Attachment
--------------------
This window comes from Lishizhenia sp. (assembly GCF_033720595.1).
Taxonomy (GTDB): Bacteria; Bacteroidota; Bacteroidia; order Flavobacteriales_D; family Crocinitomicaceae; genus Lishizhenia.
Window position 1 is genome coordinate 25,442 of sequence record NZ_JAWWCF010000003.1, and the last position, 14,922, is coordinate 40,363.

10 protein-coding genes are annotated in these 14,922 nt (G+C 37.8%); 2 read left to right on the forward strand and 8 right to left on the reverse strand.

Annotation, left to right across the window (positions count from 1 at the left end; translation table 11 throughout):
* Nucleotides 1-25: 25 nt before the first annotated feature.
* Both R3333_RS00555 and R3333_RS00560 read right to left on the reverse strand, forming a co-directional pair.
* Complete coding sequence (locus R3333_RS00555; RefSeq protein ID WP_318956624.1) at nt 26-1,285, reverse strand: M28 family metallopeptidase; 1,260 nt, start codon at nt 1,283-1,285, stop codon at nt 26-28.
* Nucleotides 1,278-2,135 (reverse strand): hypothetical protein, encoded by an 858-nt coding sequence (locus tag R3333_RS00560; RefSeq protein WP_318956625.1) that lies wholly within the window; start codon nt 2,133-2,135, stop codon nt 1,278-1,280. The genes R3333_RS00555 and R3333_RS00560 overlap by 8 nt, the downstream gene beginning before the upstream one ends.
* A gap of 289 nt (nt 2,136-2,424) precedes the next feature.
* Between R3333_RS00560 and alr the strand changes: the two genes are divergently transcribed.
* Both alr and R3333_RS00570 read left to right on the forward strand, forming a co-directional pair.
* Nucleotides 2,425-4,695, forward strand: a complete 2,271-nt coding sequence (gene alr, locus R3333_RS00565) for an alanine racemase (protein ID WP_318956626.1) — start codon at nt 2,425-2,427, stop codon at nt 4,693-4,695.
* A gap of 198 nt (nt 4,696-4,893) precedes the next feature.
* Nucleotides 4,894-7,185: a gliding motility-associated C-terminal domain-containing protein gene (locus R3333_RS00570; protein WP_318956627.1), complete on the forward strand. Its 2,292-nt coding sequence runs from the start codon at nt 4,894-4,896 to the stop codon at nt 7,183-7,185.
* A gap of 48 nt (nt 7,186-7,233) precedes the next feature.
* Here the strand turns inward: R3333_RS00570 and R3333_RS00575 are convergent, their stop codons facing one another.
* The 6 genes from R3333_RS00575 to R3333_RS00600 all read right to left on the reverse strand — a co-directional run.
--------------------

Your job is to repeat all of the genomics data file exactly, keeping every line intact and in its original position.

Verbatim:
This window comes from Lishizhenia sp. (assembly GCF_033720595.1).
Taxonomy (GTDB): Bacteria; Bacteroidota; Bacteroidia; order Flavobacteriales_D; family Crocinitomicaceae; genus Lishizhenia.
Window position 1 is genome coordinate 25,442 of sequence record NZ_JAWWCF010000003.1, and the last position, 14,922, is coordinate 40,363.

10 protein-coding genes are annotated in these 14,922 nt (G+C 37.8%); 2 read left to right on the forward strand and 8 right to left on the reverse strand.

Annotation, left to right across the window (positions count from 1 at the left end; translation table 11 throughout):
* Nucleotides 1-25: 25 nt before the first annotated feature.
* Both R3333_RS00555 and R3333_RS00560 read right to left on the reverse strand, forming a co-directional pair.
* Complete coding sequence (locus R3333_RS00555; RefSeq protein ID WP_318956624.1) at nt 26-1,285, reverse strand: M28 family metallopeptidase; 1,260 nt, start codon at nt 1,283-1,285, stop codon at nt 26-28.
* Nucleotides 1,278-2,135 (reverse strand): hypothetical protein, encoded by an 858-nt coding sequence (locus tag R3333_RS00560; RefSeq protein WP_318956625.1) that lies wholly within the window; start codon nt 2,133-2,135, stop codon nt 1,278-1,280. The genes R3333_RS00555 and R3333_RS00560 overlap by 8 nt, the downstream gene beginning before the upstream one ends.
* A gap of 289 nt (nt 2,136-2,424) precedes the next feature.
* Between R3333_RS00560 and alr the strand changes: the two genes are divergently transcribed.
* Both alr and R3333_RS00570 read left to right on the forward strand, forming a co-directional pair.
* Nucleotides 2,425-4,695, forward strand: a complete 2,271-nt coding sequence (gene alr, locus R3333_RS00565) for an alanine racemase (protein ID WP_318956626.1) — start codon at nt 2,425-2,427, stop codon at nt 4,693-4,695.
* A gap of 198 nt (nt 4,696-4,893) precedes the next feature.
* Nucleotides 4,894-7,185: a gliding motility-associated C-terminal domain-containing protein gene (locus R3333_RS00570; protein WP_318956627.1), complete on the forward strand. Its 2,292-nt coding sequence runs from the start codon at nt 4,894-4,896 to the stop codon at nt 7,183-7,185.
* A gap of 48 nt (nt 7,186-7,233) precedes the next feature.
* Here the strand turns inward: R3333_RS00570 and R3333_RS00575 are convergent, their stop codons facing one another.
* The 6 genes from R3333_RS00575 to R3333_RS00600 all read right to left on the reverse strand — a co-directional run.